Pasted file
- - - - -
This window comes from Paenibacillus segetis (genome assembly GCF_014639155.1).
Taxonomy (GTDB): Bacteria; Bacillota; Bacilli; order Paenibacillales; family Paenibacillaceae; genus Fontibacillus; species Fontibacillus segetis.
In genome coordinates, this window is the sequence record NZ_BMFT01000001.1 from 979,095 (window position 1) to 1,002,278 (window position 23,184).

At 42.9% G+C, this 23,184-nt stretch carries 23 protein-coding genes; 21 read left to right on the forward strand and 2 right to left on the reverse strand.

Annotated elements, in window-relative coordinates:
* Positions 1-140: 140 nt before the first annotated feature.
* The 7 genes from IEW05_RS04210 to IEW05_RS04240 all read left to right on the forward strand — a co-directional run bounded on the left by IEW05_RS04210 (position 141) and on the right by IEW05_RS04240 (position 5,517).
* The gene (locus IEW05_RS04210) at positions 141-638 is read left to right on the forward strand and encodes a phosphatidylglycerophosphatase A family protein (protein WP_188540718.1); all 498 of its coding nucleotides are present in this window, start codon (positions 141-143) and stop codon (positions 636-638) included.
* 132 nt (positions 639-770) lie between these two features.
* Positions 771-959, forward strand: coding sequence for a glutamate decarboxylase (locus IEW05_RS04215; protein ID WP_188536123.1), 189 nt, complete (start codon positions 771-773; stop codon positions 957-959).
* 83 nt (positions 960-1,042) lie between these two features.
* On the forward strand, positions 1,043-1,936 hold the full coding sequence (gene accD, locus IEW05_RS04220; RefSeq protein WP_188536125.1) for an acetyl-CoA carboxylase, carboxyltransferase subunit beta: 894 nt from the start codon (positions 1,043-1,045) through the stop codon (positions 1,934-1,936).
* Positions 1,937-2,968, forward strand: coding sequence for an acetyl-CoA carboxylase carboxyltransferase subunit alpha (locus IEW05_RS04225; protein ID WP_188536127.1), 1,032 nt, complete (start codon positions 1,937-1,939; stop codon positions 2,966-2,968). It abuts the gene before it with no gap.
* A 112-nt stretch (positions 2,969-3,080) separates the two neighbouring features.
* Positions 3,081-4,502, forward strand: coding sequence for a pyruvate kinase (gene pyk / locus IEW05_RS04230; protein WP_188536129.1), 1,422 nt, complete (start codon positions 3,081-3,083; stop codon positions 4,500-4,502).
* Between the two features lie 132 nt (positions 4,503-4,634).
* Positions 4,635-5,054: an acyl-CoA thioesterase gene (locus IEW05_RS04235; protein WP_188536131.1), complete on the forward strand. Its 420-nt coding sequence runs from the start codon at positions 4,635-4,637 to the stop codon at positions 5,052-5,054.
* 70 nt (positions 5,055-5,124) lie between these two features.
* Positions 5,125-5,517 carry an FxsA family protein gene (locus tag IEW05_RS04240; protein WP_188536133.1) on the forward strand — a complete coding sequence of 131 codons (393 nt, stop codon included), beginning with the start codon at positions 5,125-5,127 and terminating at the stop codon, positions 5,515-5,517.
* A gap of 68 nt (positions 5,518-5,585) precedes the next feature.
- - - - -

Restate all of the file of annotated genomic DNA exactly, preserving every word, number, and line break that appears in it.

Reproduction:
This window comes from Paenibacillus segetis (genome assembly GCF_014639155.1).
Taxonomy (GTDB): Bacteria; Bacillota; Bacilli; order Paenibacillales; family Paenibacillaceae; genus Fontibacillus; species Fontibacillus segetis.
In genome coordinates, this window is the sequence record NZ_BMFT01000001.1 from 979,095 (window position 1) to 1,002,278 (window position 23,184).

At 42.9% G+C, this 23,184-nt stretch carries 23 protein-coding genes; 21 read left to right on the forward strand and 2 right to left on the reverse strand.

Annotated elements, in window-relative coordinates:
* Positions 1-140: 140 nt before the first annotated feature.
* The 7 genes from IEW05_RS04210 to IEW05_RS04240 all read left to right on the forward strand — a co-directional run bounded on the left by IEW05_RS04210 (position 141) and on the right by IEW05_RS04240 (position 5,517).
* The gene (locus IEW05_RS04210) at positions 141-638 is read left to right on the forward strand and encodes a phosphatidylglycerophosphatase A family protein (protein WP_188540718.1); all 498 of its coding nucleotides are present in this window, start codon (positions 141-143) and stop codon (positions 636-638) included.
* 132 nt (positions 639-770) lie between these two features.
* Positions 771-959, forward strand: coding sequence for a glutamate decarboxylase (locus IEW05_RS04215; protein ID WP_188536123.1), 189 nt, complete (start codon positions 771-773; stop codon positions 957-959).
* 83 nt (positions 960-1,042) lie between these two features.
* On the forward strand, positions 1,043-1,936 hold the full coding sequence (gene accD, locus IEW05_RS04220; RefSeq protein WP_188536125.1) for an acetyl-CoA carboxylase, carboxyltransferase subunit beta: 894 nt from the start codon (positions 1,043-1,045) through the stop codon (positions 1,934-1,936).
* Positions 1,937-2,968, forward strand: coding sequence for an acetyl-CoA carboxylase carboxyltransferase subunit alpha (locus IEW05_RS04225; protein ID WP_188536127.1), 1,032 nt, complete (start codon positions 1,937-1,939; stop codon positions 2,966-2,968). It abuts the gene before it with no gap.
* A 112-nt stretch (positions 2,969-3,080) separates the two neighbouring features.
* Positions 3,081-4,502, forward strand: coding sequence for a pyruvate kinase (gene pyk / locus IEW05_RS04230; protein WP_188536129.1), 1,422 nt, complete (start codon positions 3,081-3,083; stop codon positions 4,500-4,502).
* Between the two features lie 132 nt (positions 4,503-4,634).
* Positions 4,635-5,054: an acyl-CoA thioesterase gene (locus IEW05_RS04235; protein WP_188536131.1), complete on the forward strand. Its 420-nt coding sequence runs from the start codon at positions 4,635-4,637 to the stop codon at positions 5,052-5,054.
* 70 nt (positions 5,055-5,124) lie between these two features.
* Positions 5,125-5,517 carry an FxsA family protein gene (locus tag IEW05_RS04240; protein WP_188536133.1) on the forward strand — a complete coding sequence of 131 codons (393 nt, stop codon included), beginning with the start codon at positions 5,125-5,127 and terminating at the stop codon, positions 5,515-5,517.
* A gap of 68 nt (positions 5,518-5,585) precedes the next feature.